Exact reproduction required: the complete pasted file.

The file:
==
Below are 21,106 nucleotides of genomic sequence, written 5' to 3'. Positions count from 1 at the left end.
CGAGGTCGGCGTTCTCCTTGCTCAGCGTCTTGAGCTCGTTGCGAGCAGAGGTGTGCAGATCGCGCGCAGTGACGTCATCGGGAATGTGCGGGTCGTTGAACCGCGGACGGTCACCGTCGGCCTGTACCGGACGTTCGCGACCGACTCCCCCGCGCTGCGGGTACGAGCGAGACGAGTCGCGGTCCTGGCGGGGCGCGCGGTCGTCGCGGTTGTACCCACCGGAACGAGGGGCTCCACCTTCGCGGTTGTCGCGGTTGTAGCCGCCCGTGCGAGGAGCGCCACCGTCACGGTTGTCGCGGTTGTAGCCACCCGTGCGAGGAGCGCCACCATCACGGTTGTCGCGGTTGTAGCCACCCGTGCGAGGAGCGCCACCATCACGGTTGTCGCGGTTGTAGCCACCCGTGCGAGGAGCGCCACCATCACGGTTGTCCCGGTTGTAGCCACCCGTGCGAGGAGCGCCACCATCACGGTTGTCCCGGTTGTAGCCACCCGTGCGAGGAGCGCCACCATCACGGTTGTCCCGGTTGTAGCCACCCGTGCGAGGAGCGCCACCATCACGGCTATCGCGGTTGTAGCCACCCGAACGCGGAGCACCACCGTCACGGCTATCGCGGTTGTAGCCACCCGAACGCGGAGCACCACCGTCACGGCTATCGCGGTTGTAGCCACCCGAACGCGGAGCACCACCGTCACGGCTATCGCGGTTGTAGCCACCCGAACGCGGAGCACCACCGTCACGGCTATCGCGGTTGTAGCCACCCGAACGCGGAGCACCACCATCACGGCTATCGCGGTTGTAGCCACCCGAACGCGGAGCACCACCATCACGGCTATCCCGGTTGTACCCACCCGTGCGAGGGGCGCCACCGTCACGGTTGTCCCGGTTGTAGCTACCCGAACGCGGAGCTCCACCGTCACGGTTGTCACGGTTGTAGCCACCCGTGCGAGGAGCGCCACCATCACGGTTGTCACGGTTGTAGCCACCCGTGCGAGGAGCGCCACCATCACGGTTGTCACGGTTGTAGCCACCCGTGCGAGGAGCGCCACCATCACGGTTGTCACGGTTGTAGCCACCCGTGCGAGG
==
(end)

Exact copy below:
Below are 21,106 nucleotides of genomic sequence, written 5' to 3'. Positions count from 1 at the left end.
CGAGGTCGGCGTTCTCCTTGCTCAGCGTCTTGAGCTCGTTGCGAGCAGAGGTGTGCAGATCGCGCGCAGTGACGTCATCGGGAATGTGCGGGTCGTTGAACCGCGGACGGTCACCGTCGGCCTGTACCGGACGTTCGCGACCGACTCCCCCGCGCTGCGGGTACGAGCGAGACGAGTCGCGGTCCTGGCGGGGCGCGCGGTCGTCGCGGTTGTACCCACCGGAACGAGGGGCTCCACCTTCGCGGTTGTCGCGGTTGTAGCCGCCCGTGCGAGGAGCGCCACCGTCACGGTTGTCGCGGTTGTAGCCACCCGTGCGAGGAGCGCCACCATCACGGTTGTCGCGGTTGTAGCCACCCGTGCGAGGAGCGCCACCATCACGGTTGTCGCGGTTGTAGCCACCCGTGCGAGGAGCGCCACCATCACGGTTGTCCCGGTTGTAGCCACCCGTGCGAGGAGCGCCACCATCACGGTTGTCCCGGTTGTAGCCACCCGTGCGAGGAGCGCCACCATCACGGTTGTCCCGGTTGTAGCCACCCGTGCGAGGAGCGCCACCATCACGGCTATCGCGGTTGTAGCCACCCGAACGCGGAGCACCACCGTCACGGCTATCGCGGTTGTAGCCACCCGAACGCGGAGCACCACCGTCACGGCTATCGCGGTTGTAGCCACCCGAACGCGGAGCACCACCGTCACGGCTATCGCGGTTGTAGCCACCCGAACGCGGAGCACCACCGTCACGGCTATCGCGGTTGTAGCCACCCGAACGCGGAGCACCACCATCACGGCTATCGCGGTTGTAGCCACCCGAACGCGGAGCACCACCATCACGGCTATCCCGGTTGTACCCACCCGTGCGAGGGGCGCCACCGTCACGGTTGTCCCGGTTGTAGCTACCCGAACGCGGAGCTCCACCGTCACGGTTGTCACGGTTGTAGCCACCCGTGCGAGGAGCGCCACCATCACGGTTGTCACGGTTGTAGCCACCCGTGCGAGGAGCGCCACCATCACGGTTGTCACGGTTGTAGCCACCCGTGCGAGGAGCGCCACCATCACGGTTGTCACGGTTGTAGCCACCCGTGCGAGG